In the end, there is evidence that Defendant took no corrective action in spite of repeatedly
receiving complaints of sexual harassment. Under these circumstances, a reasonable jury could
find that the Defendant has failed to establish that it exercised reasonable care to prevent and
correct promptly any sexually harassing behavior. Based on the same circumstances, a reasonable
jury could find that the Defendant failed to establish that Plaintiff unreasonably failed to take
advantage of any preventive or corrective opportunities provided by the employer or to avoid harm
otherwise. The mere fact that Plaintiff did not submit a written complaint does not doom her case.
While the sexual harassment policy provides that employees must “file” complaints to the Human
Resources Officer, ECF No. 69-2 at pg. 2, and the word “file” usually connotes a written document,
there is more than one reasonable way to interpret this clause. A reasonable jury could find that
Plaintiff met her duty to “file” a complaint by submitting verbal complaints. Nor is it unreasonable
for Plaintiff to channel the bulk of her complaints through Negrón in light of the evidence that
Negrón is one of the owners of the Restaurant and that Plaintiff rarely had access to a human
resources officer. “When a supervisor's behavior is at issue, an employee need only make
‘reasonable’ use of the reporting procedures provided by her employers to render the FaragherEllerth defense unavailable.”Agusty-Reyes v. Dep't of Educ. of Puerto Rico, 601 F.3d 45, 56 (1st
Cir. 2010). In sum, there is sufficient record evidence for a reasonable jury to find in Plaintiff’s
Even if Rodríguez is merely a co-worker, there is sufficient evidence to establish liability under the theory of coworker harassment. “To establish employer liability for a non-supervisory co-employee, a plaintiff must demonstrate
that the employer knew or should have known of the charged sexual harassment and failed to implement prompt and
appropriate action. Crowley v. L.L. Bean, Inc., 303 F.3d 387, 401 (1st Cir. 2002) (internal quotations and citations
omitted). Plaintiff carried this burden in light of her testimony that after she repeatedly informed Negrón of
Rodríguez’s harassing conduct, the Defendant took no corrective action.
favor with respect to her hostile work environment claim. Therefore, the Defendant’s request to
dismiss the same is DENIED.
2. Quid Pro Quo Harassment
“Quid pro quo sexual harassment is when a supervisor uses his superior position to extract
sexual favors from a subordinate and, if rebuffed, retaliates by taking action that adversely impacts
the subordinate's employment. This type of harassment can be shown where a supervisor uses
employer processes to punish a subordinate for refusing to comply with sexual demands.” Gerald
v. Univ. of Puerto Rico, 707 F.3d 7, 20 (1st Cir. 2013) (internal citations and quotations omitted).
At the outset, Plaintiff failed to raise a quid pro quo claim in the complaint. Despite making
specific reference to a hostile working environment, the complaint lacks even a conclusory
statement that Rodríguez conditioned her job benefits or permanence on submission to sexual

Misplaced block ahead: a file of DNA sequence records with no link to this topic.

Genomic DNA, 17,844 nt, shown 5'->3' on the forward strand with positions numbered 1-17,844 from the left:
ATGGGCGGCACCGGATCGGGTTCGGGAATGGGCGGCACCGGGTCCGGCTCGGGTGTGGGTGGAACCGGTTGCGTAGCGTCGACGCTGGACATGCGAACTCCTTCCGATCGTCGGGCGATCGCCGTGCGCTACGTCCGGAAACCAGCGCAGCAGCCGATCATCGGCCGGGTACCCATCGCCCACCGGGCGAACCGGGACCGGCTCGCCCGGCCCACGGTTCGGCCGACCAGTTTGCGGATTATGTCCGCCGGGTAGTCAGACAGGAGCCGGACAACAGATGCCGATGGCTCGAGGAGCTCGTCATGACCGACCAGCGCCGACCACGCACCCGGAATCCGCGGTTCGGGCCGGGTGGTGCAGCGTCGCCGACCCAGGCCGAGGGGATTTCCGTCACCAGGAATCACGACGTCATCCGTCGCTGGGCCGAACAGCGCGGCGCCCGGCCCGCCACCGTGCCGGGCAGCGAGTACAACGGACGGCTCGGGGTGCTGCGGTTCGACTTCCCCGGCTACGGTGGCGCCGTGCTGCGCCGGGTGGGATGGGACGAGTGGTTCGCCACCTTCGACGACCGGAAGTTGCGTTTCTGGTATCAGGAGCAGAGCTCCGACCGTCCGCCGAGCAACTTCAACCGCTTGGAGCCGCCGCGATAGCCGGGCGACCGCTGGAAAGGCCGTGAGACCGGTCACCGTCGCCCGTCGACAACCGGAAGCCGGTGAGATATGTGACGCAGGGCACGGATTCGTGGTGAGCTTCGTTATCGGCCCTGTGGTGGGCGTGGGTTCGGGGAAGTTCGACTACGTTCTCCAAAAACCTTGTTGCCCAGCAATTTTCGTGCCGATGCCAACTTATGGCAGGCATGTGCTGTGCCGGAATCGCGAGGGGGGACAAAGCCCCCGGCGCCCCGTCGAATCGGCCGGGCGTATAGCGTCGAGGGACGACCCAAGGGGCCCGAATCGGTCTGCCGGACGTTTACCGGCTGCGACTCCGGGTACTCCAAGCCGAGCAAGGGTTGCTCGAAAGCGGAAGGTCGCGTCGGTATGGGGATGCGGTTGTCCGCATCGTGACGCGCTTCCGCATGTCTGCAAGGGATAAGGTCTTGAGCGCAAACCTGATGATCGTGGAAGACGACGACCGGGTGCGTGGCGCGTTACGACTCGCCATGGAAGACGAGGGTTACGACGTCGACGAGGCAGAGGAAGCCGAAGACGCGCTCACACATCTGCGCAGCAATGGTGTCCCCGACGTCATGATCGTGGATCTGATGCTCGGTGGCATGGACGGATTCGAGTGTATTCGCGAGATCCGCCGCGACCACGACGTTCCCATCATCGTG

advances. See id.
Even if Plaintiff had sufficiently alleged a quid pro quo claim, the same does not survive
summary judgment. Plaintiff identified no evidence that decisions or actions regarding her
employment status or benefits were used to punish her for refusing Rodríguez’s sexual demands.
The only adverse employment action in Plaintiff’s personnel file is an admonishment for taking
an unauthorized meal break, which she does not contest.
Plaintiff argues that “since the plaintiff refused Rodríguez[‘s] unwelcome sexual advances,
she had to involuntar[ily] resign from her position.” ECF No. 70 at pg. 5. In essence, she contends
that she was forced to resign because Rodríguez’s continued sexual advances made her working
conditions intolerable. But this argument confuses the elements of quid pro quo and hostile work
environment harassment. Cases based on threats to punish or actual punishment against an
employee if the employee denies sexual advances are often referred to as quid pro quo cases, as
distinct from unwanted sexual attentions that are sufficiently severe or pervasive to create a hostile
work environment. See generally Burlington Indus., Inc. v. Ellerth, 524 U.S. 742, 751 (1998);
Gerald v. Univ. of Puerto Rico, 707 F.3d 7, 24 (1st Cir. 2013).
Although Plaintiff identified more than enough evidence to survive summary judgment on
her claim of a hostile working environment, the same does not necessarily equate to the quid pro
quo variety of sexual harassment. See Bonenberger v. Plymouth Twp., 132 F.3d 20, 28 (3d Cir.
1997) (affirming dismissal of a plaintiff’s quid pro quo claim based on constructive discharge
where plaintiff failed to submit evidence that employer intended to force the plaintiff’s resignation)
see also Rogers v. City Cty. Health Dep't of Oklahoma Cty., 30 F. App'x 883, 888 (10th Cir. 2002)
(“By definition, a claim of quid pro quo sexual harassment must be supported by a negative
employment action that is separate and distinct from the underlying sexual misconduct”). While
there is ample evidence that Plaintiff experienced continuous unwelcome sexual advances,
Plaintiff identified no evidence that Rodríguez’s motivation for continuing to harass Plaintiff was
to punish her for refusing his initial advances. Therefore, Plaintiff’s Title VII sexual harassment
claim under the theory of quid pro quo, to the extent it was ever raised, is dismissed.
b. Title VII Retaliation
In addition to prohibiting employers from discriminating on account of sex, Title VII also
contains an anti-retaliation provision which prohibits an employer from “discriminat[ing] against”